TFSA Pension: Should You Buy Enbridge (TSX:ENB) or CIBC (TSX:CM) Stock for Passive Income?

Enbridge Inc. (TSX:ENB)(NYSE:ENB) and Canadian Imperial Bank of Commerce (TSX:CM)(NYSE:CM) pay above-average dividends that continue to grow. Is one a better bet?

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Canadians are using their Tax-Free Savings Accounts (TFSAs) to help boost income as part of their overall pension plans.

The strategy makes sense now that the TFSA limit is up to $63,500 per person. A couple can shift $127,000 in savings into their TFSAs and create a nice portfolio of dividend stocks to generate a healthy stream of tax-free cash flow.

The best companies to pick tend to have growing distributions supported by rising earnings. Ideally, they are also trading at reasonable prices.

Let’s take a look at two stocks that might be interesting for your TFSA buy list today.


Enbridge (TSX:ENB)(NYSE:ENB) owns and operates pipelines that transport about 25% of all the crude oil that is produced in Canada and the U.S. and about 20% of the natural gas that is consumed in the United States.

The utilities division delivers natural gas to 3.7 million retail customers in Canada and generates 1,600 MW of net renewable power in North America and Europe.

The company reported steady adjusted earnings of $0.67 per share in Q2 2019 compared to $0.65 in the same period last year.

Enbridge added $2.5 billion in secured capital projects in the first half of the year and is able to cover the full $19 billion program through internal funding.

Management has done a good job of refocusing the business on regulated assets, and investors should see steady dividend growth continue in line with expected gains in distributable cash flow of 5-7% per year over the medium term.

The stock appears cheap today at $46.50 per share and provides an attractive 6.3% dividend yield.


Canadian Imperial Bank of Commerce (TSX:CM)(NYSE:CM) is Canada’s fifth-largest bank.

The stock trades at a discount to most of its peers due to concerns that it would be hit hardest in the event the Canadian economy goes through a rough patch.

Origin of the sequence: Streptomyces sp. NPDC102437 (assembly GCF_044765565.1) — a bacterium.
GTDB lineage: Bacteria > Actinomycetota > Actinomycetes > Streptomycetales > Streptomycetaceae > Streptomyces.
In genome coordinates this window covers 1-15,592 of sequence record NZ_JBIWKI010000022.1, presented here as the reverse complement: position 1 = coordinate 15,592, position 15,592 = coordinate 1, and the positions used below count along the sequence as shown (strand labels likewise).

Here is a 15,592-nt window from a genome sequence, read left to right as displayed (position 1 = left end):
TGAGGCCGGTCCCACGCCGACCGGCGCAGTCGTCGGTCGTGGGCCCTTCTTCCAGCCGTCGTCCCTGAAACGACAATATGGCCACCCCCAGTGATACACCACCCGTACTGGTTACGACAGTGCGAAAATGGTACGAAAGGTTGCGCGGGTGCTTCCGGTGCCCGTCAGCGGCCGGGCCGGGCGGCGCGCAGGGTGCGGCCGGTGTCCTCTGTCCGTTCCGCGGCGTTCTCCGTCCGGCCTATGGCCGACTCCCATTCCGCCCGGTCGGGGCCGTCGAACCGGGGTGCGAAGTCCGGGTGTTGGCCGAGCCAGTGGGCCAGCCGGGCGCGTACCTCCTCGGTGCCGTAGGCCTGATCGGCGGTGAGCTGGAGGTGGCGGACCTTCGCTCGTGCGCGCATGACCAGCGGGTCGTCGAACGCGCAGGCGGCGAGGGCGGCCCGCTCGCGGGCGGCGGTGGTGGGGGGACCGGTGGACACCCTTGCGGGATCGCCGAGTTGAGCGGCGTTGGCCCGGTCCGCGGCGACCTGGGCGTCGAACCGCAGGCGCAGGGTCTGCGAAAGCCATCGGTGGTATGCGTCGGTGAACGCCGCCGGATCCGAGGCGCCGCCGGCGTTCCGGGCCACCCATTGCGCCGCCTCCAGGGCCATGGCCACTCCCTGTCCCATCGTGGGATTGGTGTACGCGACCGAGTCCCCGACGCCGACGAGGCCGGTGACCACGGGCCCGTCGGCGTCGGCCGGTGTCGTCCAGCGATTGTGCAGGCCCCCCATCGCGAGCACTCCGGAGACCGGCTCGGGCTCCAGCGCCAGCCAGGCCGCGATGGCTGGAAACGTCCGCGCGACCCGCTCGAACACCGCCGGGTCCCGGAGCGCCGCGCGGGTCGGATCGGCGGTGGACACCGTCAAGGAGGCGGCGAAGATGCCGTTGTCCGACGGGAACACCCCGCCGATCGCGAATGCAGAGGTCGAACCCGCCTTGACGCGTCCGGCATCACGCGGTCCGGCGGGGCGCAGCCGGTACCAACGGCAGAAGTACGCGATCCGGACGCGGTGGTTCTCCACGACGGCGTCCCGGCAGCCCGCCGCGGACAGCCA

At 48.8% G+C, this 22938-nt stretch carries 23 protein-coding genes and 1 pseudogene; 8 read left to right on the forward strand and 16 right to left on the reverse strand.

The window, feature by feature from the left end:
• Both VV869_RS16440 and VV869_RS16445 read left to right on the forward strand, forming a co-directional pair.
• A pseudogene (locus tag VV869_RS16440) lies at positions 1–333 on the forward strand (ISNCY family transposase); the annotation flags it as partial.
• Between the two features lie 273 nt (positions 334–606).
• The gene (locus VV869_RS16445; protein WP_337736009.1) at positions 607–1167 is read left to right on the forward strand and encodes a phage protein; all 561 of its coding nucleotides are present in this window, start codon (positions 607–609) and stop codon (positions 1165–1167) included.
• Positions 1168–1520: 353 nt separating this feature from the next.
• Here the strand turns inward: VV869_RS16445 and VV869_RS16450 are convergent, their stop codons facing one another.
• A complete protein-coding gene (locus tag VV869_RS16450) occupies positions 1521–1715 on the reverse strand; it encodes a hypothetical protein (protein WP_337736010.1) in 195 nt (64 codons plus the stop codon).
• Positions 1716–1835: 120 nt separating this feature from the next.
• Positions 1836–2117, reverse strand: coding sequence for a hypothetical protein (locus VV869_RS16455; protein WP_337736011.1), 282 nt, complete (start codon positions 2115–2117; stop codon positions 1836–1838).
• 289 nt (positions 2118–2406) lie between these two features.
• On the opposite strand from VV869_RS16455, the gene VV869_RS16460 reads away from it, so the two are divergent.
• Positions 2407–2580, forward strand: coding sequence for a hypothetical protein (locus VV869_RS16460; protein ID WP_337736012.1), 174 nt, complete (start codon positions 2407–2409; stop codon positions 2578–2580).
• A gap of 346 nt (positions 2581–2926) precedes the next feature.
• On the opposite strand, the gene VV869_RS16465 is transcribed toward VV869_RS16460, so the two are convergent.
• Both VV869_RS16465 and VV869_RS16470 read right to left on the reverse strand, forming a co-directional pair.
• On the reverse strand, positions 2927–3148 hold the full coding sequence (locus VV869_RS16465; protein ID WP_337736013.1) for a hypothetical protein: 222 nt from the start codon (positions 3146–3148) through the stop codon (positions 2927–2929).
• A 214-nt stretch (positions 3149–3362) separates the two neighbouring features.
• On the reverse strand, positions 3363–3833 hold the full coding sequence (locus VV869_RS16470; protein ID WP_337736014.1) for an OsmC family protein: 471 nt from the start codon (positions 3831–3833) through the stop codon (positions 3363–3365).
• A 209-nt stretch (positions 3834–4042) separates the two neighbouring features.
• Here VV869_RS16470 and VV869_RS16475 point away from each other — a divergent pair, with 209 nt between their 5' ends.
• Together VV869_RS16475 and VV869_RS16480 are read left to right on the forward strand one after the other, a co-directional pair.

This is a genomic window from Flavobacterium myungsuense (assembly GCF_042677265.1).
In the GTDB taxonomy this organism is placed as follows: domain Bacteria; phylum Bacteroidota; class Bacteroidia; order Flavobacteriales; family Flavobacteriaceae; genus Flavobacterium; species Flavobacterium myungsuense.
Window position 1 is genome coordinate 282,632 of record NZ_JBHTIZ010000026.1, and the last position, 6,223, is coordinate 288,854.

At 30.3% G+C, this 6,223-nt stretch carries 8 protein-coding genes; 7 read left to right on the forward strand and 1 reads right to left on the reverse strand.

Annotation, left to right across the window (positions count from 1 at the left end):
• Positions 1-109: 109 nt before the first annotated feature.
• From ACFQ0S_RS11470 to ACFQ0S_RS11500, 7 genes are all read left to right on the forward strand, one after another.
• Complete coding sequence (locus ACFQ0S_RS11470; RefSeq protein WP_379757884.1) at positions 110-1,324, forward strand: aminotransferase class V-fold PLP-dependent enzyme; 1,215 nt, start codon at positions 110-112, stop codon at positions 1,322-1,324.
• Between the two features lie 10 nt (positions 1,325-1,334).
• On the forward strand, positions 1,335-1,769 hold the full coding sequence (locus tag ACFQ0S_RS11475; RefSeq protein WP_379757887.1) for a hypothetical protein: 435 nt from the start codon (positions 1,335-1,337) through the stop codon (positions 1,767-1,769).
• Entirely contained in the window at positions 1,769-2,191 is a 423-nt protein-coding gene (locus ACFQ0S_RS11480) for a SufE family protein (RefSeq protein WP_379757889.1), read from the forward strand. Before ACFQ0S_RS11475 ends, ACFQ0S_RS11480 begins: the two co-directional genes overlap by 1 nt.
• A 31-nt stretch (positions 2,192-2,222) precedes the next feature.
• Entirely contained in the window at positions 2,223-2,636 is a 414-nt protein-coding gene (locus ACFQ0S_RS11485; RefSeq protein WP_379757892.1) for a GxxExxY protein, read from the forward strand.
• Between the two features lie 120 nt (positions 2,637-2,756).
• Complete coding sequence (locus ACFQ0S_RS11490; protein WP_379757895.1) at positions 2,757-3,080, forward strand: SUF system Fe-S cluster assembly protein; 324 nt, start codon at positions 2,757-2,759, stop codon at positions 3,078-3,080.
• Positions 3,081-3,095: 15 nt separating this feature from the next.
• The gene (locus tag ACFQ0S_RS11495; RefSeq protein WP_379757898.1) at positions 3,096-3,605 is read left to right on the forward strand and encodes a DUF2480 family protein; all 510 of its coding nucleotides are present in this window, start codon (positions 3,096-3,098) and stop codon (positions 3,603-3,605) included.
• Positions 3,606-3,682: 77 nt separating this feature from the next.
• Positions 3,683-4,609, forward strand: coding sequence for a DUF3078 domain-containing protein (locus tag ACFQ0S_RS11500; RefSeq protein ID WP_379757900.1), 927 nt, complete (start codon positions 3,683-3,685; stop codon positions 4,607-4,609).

It is true that a rise in unemployment caused by a recession could set off a crash in the housing market, which is a big part of CIBC’s loan book. Rising interest rates would also put some homeowners at risk.

For the moment, the Canadian economy is in good shape, and the Bank of Canada has put rate hikes on hold. This sets up a nice situation where any pullback in housing would likely be a soft landing, rather than a crash.

CIBC has done a good job of diversifying its revenue stream in the past couple of years with more than US$5 billion in acquisitions in the United States. Additional deals south of the border could be on the way and would provide an extra hedge against potential weakness in Canada.

The company reported solid results for fiscal Q3 2019 and increased the dividend. The stock price is up about 10% in the past month, but still appears attractive at just 9.6 times trailing earnings.

Investors who buy today can pick up a yield of 5.3%.

Is one more attractive?

Enbridge and CIBC are strong companies with good track records of dividend growth. They offer above-average dividends and both appear cheap right now. If you have some cash sitting on the sidelines, these stocks should be solid by-and-hold picks for an income-focused TFSA portfolio.

I would probably split a new investment between the two companies today.

This article represents the opinion of the writer, who may disagree with the “official” recommendation position of a Motley Fool premium service or advisor. We’re Motley! Questioning an investing thesis — even one of our own — helps us all think critically about investing and make decisions that help us become smarter, happier, and richer, so we sometimes publish articles that may not be in line with recommendations, rankings or other content.

The Motley Fool owns shares of Enbridge. Fool contributor Andrew Walker owns shares of Enbridge. Enbridge is a recommendation of Stock Advisor Canada.

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